A classmate in my MA program once told me I was the only student with a central character who wasn't basically me. I believe he meant to compliment my originality, but at the time I thought, "If you only knew me better, you'd see so much of me in Project Sparkle."
His comment got me thinking, and the more I thought, the more I worried. I am not my main character. Project Sparkle is far from memoir. Yet I share an inner core with my character. If I were in her shoes, if I had nothing to lose, I imagine I'd make some of her same mistakes.
Is that poor writing? If I can never escape a specific handful of character traits, will I be destined to write the same book over and over? Imagine dozens of novels, each with dozens of Annes running around their pages.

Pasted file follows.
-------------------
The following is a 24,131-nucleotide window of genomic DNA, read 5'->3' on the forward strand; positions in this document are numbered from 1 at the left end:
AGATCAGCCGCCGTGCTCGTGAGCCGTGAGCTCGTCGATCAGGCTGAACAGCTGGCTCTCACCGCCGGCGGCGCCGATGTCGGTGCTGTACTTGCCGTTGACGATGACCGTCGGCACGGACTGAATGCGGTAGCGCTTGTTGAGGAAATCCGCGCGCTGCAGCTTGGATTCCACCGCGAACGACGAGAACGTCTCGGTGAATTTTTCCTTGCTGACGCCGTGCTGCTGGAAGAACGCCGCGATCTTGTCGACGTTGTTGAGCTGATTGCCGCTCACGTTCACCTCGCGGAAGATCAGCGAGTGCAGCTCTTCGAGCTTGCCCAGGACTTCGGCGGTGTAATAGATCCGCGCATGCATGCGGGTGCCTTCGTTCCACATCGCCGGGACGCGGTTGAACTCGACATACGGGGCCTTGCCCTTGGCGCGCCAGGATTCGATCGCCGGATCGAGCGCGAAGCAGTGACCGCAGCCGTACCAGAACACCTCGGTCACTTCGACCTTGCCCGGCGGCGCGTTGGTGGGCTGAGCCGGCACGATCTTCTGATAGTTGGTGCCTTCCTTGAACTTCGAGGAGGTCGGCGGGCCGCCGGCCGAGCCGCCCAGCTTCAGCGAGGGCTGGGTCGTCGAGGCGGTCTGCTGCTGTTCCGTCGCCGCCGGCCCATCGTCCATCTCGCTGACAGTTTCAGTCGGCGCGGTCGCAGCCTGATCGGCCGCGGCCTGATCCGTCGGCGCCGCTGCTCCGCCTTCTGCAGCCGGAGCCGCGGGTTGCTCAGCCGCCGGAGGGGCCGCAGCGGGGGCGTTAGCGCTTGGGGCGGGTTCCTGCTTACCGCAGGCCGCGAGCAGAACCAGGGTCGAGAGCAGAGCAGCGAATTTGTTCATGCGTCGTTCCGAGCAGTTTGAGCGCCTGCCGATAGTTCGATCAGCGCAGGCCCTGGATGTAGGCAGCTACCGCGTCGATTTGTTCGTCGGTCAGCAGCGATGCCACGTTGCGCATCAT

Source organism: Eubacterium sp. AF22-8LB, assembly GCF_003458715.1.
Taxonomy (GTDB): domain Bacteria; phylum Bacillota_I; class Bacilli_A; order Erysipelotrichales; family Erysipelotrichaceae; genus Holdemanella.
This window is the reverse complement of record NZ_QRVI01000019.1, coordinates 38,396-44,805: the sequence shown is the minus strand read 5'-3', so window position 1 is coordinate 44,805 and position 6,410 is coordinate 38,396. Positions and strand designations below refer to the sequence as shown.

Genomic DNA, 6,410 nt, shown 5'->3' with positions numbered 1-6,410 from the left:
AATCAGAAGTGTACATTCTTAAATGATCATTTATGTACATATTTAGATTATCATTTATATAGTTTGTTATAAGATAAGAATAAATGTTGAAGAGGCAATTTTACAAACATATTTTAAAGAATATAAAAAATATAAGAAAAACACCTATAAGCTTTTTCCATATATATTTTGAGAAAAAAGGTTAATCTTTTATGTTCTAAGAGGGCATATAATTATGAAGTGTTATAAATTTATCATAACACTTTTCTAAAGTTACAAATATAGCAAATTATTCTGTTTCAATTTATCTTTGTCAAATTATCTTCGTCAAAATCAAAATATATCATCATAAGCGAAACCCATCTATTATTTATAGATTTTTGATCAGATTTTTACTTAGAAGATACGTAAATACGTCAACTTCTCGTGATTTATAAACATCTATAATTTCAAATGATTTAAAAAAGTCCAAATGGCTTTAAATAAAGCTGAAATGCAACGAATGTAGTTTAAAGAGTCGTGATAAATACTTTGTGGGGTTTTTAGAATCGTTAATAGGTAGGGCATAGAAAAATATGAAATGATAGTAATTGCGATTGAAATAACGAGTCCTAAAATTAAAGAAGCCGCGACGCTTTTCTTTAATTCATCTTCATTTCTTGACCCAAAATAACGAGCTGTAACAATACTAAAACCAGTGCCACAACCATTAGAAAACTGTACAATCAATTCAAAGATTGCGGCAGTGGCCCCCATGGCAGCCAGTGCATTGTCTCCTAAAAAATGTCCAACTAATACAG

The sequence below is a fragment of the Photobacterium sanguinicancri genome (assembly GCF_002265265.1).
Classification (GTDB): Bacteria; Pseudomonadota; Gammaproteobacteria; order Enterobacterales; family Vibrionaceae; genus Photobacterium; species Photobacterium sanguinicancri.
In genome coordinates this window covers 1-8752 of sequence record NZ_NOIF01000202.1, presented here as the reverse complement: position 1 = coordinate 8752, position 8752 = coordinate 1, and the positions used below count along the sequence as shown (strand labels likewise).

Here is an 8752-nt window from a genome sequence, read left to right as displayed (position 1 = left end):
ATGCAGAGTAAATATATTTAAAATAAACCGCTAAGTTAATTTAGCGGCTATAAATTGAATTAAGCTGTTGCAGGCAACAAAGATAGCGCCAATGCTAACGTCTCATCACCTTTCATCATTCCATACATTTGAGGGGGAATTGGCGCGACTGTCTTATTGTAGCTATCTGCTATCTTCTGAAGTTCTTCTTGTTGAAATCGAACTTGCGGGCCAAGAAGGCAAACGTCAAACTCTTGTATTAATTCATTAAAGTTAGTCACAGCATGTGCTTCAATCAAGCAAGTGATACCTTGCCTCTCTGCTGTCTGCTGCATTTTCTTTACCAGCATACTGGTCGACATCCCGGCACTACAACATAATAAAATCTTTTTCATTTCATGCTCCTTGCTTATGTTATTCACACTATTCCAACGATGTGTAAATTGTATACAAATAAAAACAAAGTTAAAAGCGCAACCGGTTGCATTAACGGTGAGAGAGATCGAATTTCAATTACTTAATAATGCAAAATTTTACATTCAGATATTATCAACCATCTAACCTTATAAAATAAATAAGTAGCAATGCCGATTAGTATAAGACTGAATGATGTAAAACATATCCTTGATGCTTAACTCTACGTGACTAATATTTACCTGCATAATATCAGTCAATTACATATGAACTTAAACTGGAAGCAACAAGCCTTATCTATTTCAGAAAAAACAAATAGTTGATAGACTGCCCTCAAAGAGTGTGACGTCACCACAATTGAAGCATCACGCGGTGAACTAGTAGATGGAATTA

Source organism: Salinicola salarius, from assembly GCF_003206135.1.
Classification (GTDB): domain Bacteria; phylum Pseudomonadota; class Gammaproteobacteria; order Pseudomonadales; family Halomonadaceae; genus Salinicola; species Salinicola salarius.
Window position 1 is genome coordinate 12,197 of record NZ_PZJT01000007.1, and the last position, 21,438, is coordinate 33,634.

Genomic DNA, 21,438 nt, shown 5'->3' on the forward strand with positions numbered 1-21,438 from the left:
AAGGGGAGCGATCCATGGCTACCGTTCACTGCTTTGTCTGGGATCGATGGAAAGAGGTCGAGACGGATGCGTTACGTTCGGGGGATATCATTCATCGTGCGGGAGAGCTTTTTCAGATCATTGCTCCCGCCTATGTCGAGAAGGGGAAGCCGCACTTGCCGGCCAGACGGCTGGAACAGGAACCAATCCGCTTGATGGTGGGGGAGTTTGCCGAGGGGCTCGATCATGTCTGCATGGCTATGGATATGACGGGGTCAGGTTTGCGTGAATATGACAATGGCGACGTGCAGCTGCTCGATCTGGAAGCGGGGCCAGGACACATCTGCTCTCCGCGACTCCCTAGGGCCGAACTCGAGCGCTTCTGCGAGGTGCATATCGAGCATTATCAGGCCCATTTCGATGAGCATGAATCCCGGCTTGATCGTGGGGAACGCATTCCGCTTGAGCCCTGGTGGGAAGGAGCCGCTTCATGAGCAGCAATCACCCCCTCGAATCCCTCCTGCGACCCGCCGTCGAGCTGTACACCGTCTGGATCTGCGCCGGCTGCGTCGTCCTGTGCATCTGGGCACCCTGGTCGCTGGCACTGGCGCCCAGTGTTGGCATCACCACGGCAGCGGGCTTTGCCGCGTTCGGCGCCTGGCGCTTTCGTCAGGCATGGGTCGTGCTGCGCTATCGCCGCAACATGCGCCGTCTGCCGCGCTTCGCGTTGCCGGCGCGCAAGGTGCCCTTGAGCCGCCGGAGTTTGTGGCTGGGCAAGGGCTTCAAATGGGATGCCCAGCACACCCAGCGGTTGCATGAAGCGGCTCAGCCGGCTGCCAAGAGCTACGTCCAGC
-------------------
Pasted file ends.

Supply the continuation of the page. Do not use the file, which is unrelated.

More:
At least I'm in good company. Author E M Forster once said, rather humbly: "I have only got down on to paper, really, three types of people: the person I think I am, the people who irritate me, and the people I'd like to be."
Perhaps that's what character creation is about. We draw on our hopes and fears, friends, our boss, nosy relatives, the stories around us. Of course we want to mix things up, throw in details that are decidedly not us (in my previous novel, my main character was a math whiz. Hah!). But at the end of the day, I am the creator of my novel. Its world is going to resemble me.
And while that world may be a limited creation, literature can also spawn an incredible universality. Forster may have been writing about himself, but how is it that his characters also speak to me? Good books are magic like that.
Do you ever worry that your characters are basically you? Do you try to change them?